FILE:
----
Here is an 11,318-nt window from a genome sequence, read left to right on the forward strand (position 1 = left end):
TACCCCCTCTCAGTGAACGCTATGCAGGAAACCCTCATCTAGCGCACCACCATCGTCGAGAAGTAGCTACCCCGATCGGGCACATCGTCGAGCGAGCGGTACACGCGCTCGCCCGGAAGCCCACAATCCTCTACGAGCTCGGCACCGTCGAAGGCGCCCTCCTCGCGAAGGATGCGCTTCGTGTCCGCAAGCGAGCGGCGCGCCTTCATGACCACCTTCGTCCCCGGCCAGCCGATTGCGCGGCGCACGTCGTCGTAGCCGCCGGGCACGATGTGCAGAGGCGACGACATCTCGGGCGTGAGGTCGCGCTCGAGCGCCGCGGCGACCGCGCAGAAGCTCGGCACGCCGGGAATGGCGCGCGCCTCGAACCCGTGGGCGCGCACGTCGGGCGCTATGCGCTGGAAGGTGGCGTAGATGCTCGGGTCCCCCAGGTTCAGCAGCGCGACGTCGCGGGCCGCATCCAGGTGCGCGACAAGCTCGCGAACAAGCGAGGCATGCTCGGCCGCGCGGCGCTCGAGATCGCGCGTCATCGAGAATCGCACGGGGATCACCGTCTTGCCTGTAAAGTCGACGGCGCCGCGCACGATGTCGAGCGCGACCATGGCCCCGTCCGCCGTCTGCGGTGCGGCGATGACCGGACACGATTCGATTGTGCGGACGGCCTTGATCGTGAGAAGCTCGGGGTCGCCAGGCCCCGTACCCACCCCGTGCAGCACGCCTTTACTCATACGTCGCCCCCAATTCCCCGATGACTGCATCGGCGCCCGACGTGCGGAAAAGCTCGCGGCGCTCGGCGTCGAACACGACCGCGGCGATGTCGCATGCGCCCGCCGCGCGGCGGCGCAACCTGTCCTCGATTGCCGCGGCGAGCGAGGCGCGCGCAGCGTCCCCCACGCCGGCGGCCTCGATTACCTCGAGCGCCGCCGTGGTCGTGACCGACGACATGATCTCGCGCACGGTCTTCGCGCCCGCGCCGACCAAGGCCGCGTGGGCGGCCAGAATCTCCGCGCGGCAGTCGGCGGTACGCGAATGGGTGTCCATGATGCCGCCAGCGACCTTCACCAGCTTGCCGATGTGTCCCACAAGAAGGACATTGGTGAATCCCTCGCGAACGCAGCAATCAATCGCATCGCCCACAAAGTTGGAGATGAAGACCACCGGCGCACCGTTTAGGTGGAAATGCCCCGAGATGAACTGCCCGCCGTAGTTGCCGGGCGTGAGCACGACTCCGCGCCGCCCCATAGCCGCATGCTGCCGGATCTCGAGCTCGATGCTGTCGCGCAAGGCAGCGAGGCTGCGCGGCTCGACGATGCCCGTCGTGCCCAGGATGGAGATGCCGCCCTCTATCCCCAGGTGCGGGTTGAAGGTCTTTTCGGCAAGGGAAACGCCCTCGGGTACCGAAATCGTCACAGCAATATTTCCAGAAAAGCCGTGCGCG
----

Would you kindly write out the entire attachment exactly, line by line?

Here is an 11,318-nt window from a genome sequence, read left to right on the forward strand (position 1 = left end):
TACCCCCTCTCAGTGAACGCTATGCAGGAAACCCTCATCTAGCGCACCACCATCGTCGAGAAGTAGCTACCCCGATCGGGCACATCGTCGAGCGAGCGGTACACGCGCTCGCCCGGAAGCCCACAATCCTCTACGAGCTCGGCACCGTCGAAGGCGCCCTCCTCGCGAAGGATGCGCTTCGTGTCCGCAAGCGAGCGGCGCGCCTTCATGACCACCTTCGTCCCCGGCCAGCCGATTGCGCGGCGCACGTCGTCGTAGCCGCCGGGCACGATGTGCAGAGGCGACGACATCTCGGGCGTGAGGTCGCGCTCGAGCGCCGCGGCGACCGCGCAGAAGCTCGGCACGCCGGGAATGGCGCGCGCCTCGAACCCGTGGGCGCGCACGTCGGGCGCTATGCGCTGGAAGGTGGCGTAGATGCTCGGGTCCCCCAGGTTCAGCAGCGCGACGTCGCGGGCCGCATCCAGGTGCGCGACAAGCTCGCGAACAAGCGAGGCATGCTCGGCCGCGCGGCGCTCGAGATCGCGCGTCATCGAGAATCGCACGGGGATCACCGTCTTGCCTGTAAAGTCGACGGCGCCGCGCACGATGTCGAGCGCGACCATGGCCCCGTCCGCCGTCTGCGGTGCGGCGATGACCGGACACGATTCGATTGTGCGGACGGCCTTGATCGTGAGAAGCTCGGGGTCGCCAGGCCCCGTACCCACCCCGTGCAGCACGCCTTTACTCATACGTCGCCCCCAATTCCCCGATGACTGCATCGGCGCCCGACGTGCGGAAAAGCTCGCGGCGCTCGGCGTCGAACACGACCGCGGCGATGTCGCATGCGCCCGCCGCGCGGCGGCGCAACCTGTCCTCGATTGCCGCGGCGAGCGAGGCGCGCGCAGCGTCCCCCACGCCGGCGGCCTCGATTACCTCGAGCGCCGCCGTGGTCGTGACCGACGACATGATCTCGCGCACGGTCTTCGCGCCCGCGCCGACCAAGGCCGCGTGGGCGGCCAGAATCTCCGCGCGGCAGTCGGCGGTACGCGAATGGGTGTCCATGATGCCGCCAGCGACCTTCACCAGCTTGCCGATGTGTCCCACAAGAAGGACATTGGTGAATCCCTCGCGAACGCAGCAATCAATCGCATCGCCCACAAAGTTGGAGATGAAGACCACCGGCGCACCGTTTAGGTGGAAATGCCCCGAGATGAACTGCCCGCCGTAGTTGCCGGGCGTGAGCACGACTCCGCGCCGCCCCATAGCCGCATGCTGCCGGATCTCGAGCTCGATGCTGTCGCGCAAGGCAGCGAGGCTGCGCGGCTCGACGATGCCCGTCGTGCCCAGGATGGAGATGCCGCCCTCTATCCCCAGGTGCGGGTTGAAGGTCTTTTCGGCAAGGGAAACGCCCTCGGGTACCGAAATCGTCACAGCAATATTTCCAGAAAAGCCGTGCGCG